6 Risk of loss
Goods sold in an international transaction frequently require transportation over a substantial distance and involve multiple methods of carriage, or “multimodal transport.” The goods may leave the seller’s plant by truck for loading on a ship and then be transported to the buyer’s jurisdiction, where they are loaded on another truck to be brought to the buyer’s plant. Transportation over distances and by multiple carriers presents opportunities for goods to be lost, damaged, destroyed, or stolen. When such unfortunate events materialize, parties to the transaction will want to know who, as between the buyer and the seller, bears the risk of the loss. Ultimately, an independent carrier in possession of the goods at the time of the loss may bear the risk. But even then, the buyer and the seller will need to know which of them is responsible for pursuing recovery against the carrier.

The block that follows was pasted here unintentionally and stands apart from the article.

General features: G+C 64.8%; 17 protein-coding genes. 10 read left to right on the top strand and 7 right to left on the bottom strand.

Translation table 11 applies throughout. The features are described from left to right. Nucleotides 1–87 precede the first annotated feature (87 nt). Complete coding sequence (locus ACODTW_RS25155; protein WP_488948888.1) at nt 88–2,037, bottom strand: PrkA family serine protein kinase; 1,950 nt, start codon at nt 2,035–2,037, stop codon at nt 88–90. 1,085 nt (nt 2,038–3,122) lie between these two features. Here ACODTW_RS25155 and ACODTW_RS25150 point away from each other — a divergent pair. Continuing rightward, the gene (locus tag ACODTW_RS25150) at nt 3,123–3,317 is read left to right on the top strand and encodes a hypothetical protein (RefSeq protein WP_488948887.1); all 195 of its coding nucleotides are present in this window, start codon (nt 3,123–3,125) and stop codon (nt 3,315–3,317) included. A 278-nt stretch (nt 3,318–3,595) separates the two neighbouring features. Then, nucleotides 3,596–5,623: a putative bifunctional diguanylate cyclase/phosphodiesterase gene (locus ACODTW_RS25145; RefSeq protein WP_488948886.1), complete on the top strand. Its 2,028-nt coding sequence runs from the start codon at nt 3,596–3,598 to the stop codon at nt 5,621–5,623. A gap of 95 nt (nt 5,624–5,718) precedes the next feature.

Two principles inform the efficient allocation of risk of loss in international transactions. First, all parties would presumably agree that losses are costly, both in terms of replacing the lost goods and in terms of pursuing claims for them. In order to minimize the costs related to losses, therefore, the risk should be placed on the party who is in the best position to prevent them from materializing in the first instance or to insure against losses that do occur. That is usually the person who is in possession or control of the goods. It is not necessarily the owner of the goods....
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